The damage to Royal Dutch Shell's reputation may be the biggest consequence of the misstep in Unalaska Saturday when a massive ship that could soon be drilling off Alaska's northwest coast apparently dragged anchor before ending up on shore or near it, depending who you ask.
Shell faces intense scrutiny as it seeks to conduct exploratory drilling in an Arctic Ocean frontier, where massive risk comes with a potential undersea oil bonanza. That makes the incident involving the 500-foot Noble Discoverer drill rig all the more puzzling.
"Was somebody on watch busy with Facebook? Nobody looked out a porthole to notice the vessel's position had changed? No Shell worker on shore looked out their hotel window and said 'Whoa!' " wrote James Mason in an editorial published in the local Dutch Harbor Telegraph.
The event resulted in no pollution or injuries, according to the Coast Guard. At this point, the ship itself doesn't even appear to be scuffed. Many, therefore, might call it a non-incident.
Except the world is watching.
Shell is conducting its own review and will use what it learns to prevent future incidents. The Coast Guard is also investigating. And federal regulators will take a look.
Mark Fesmire, Alaska director of the Bureau of Safety and Environmental Enforcement, said two engineers with the agency will arrive on the island Sunday evening. They were already headed to Unalaska for other Shell-related business but will ask questions about this latest incident, he said.
Will there be a full-blown review by the agency? Fesmire referred that question and others to the agency's media headquarters in Washington, D.C., where officials couldn't be reached Sunday. Environmental groups are suing the agency for approving Shell's oil-spill response plans.
Fesmire noted that the mooring system that was in use in Unalaska is "significantly" different than the one that Shell plans to use while conducting exploratory drilling in the Arctic Ocean.
Curtis Smith, Alaska spokesman for Shell, said the Noble Discoverer was employing one "light anchor" on Saturday when it drifted. He didn't know the weight of that anchor, but said it was lighter than the eight multi-ton anchors that will be employed when the ship is drilling in the Chukchi Sea off Alaska's northwest coast. Those eight anchors, attached by hundreds of yards of massive chain, will encircle the ship in what's called a "watch pattern," after a wristwatch.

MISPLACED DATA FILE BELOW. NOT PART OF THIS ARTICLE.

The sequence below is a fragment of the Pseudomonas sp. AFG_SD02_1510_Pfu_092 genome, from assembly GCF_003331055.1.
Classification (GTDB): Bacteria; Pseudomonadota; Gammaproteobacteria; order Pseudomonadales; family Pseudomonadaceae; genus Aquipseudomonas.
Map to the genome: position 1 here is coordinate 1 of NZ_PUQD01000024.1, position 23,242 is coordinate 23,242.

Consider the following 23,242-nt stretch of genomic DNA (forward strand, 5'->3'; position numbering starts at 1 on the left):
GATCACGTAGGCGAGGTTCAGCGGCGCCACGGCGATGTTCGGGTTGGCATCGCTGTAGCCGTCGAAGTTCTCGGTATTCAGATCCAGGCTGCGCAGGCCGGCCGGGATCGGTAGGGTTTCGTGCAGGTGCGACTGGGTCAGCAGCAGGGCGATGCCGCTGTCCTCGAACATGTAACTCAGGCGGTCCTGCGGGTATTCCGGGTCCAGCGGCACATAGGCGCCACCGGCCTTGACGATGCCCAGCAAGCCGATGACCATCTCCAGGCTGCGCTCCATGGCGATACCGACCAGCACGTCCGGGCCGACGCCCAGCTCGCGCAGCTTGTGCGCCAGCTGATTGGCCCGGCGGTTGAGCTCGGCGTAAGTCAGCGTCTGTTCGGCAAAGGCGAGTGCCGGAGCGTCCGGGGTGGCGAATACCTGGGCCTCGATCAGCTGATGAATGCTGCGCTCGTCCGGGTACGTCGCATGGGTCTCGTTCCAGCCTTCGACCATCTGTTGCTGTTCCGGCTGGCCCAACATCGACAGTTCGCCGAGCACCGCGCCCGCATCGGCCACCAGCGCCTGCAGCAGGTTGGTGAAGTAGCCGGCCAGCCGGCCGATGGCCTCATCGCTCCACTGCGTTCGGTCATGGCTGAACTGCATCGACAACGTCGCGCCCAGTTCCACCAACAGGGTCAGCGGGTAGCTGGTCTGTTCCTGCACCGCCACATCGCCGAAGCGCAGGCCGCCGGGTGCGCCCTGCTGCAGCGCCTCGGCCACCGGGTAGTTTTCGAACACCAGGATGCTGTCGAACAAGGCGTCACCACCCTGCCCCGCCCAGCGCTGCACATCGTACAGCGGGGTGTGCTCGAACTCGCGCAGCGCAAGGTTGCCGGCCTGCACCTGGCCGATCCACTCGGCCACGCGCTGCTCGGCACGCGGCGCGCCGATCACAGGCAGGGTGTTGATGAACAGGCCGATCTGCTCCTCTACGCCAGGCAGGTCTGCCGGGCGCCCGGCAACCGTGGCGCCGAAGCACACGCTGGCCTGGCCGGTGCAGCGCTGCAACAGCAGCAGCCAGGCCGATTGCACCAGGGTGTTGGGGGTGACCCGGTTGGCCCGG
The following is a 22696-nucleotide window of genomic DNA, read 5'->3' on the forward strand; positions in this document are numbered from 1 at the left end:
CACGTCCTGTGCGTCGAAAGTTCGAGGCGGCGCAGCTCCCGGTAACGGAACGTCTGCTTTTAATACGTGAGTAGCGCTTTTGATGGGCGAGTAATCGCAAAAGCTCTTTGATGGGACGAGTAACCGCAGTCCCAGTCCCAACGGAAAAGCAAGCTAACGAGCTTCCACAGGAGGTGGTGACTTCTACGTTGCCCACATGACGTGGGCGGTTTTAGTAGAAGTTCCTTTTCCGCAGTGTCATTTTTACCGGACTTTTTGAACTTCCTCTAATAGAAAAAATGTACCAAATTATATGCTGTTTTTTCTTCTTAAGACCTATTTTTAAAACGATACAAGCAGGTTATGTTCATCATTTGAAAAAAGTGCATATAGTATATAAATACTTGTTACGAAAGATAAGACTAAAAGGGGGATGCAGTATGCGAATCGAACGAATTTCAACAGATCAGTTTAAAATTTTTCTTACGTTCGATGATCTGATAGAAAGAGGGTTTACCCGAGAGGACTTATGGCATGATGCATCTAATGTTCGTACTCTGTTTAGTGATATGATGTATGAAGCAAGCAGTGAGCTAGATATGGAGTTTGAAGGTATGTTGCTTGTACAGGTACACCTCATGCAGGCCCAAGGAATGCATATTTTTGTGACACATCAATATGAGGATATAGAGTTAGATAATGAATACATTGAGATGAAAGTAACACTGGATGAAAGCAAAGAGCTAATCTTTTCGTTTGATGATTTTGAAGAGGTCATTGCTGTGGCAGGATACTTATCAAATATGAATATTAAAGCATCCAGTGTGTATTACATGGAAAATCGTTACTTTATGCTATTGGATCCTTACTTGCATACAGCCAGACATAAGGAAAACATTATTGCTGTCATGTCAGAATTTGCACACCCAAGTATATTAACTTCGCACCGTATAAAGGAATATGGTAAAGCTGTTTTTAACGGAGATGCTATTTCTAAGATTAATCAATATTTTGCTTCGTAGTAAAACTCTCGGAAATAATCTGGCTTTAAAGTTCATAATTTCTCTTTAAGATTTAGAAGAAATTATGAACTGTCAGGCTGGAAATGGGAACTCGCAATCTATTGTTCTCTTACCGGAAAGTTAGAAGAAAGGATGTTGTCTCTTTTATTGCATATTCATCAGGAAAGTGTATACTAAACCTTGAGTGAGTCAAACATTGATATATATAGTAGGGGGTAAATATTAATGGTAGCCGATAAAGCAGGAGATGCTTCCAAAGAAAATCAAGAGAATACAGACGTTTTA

The goal, of course, is keeping the ship as stable as possible while drilling occurs.
Smith said such a wide distribution of anchors is impossible to employ in the busy maritime port of Unalaska, also referred to as Dutch Harbor. The famed fishing headquarters 800 miles southwest of Anchorage is a key stopping point for huge freighters traveling between Asia and North America, as well as a hub for the Bering Sea fishing and crabbing fleets that supply a good portion of the world's seafood.
"The thinking now is that the anchor slipped, but there's an investigation under way," Smith said. "If that is what happened, we'll carry on and dig deeper and make sure this doesn't happen again, not just in Alaska but anywhere in the world."
The U.S. Coast Guard said a remotely operated submersible deployed by Shell inspected the ship's hull Sunday and saw "no evidence of damage," according to Petty Officer Sara Francis, a spokeswoman. The Coast Guard will view the video footage from the submersible as part of its investigation, she said.
The Coast Guard questioned the crew about whether or not the vessel may have actually grounded, rather than just coming extremely close to shore.
"We asked them more directly," Francis said Sunday. "They said they didn't feel any impact or vibrations associated with grounding."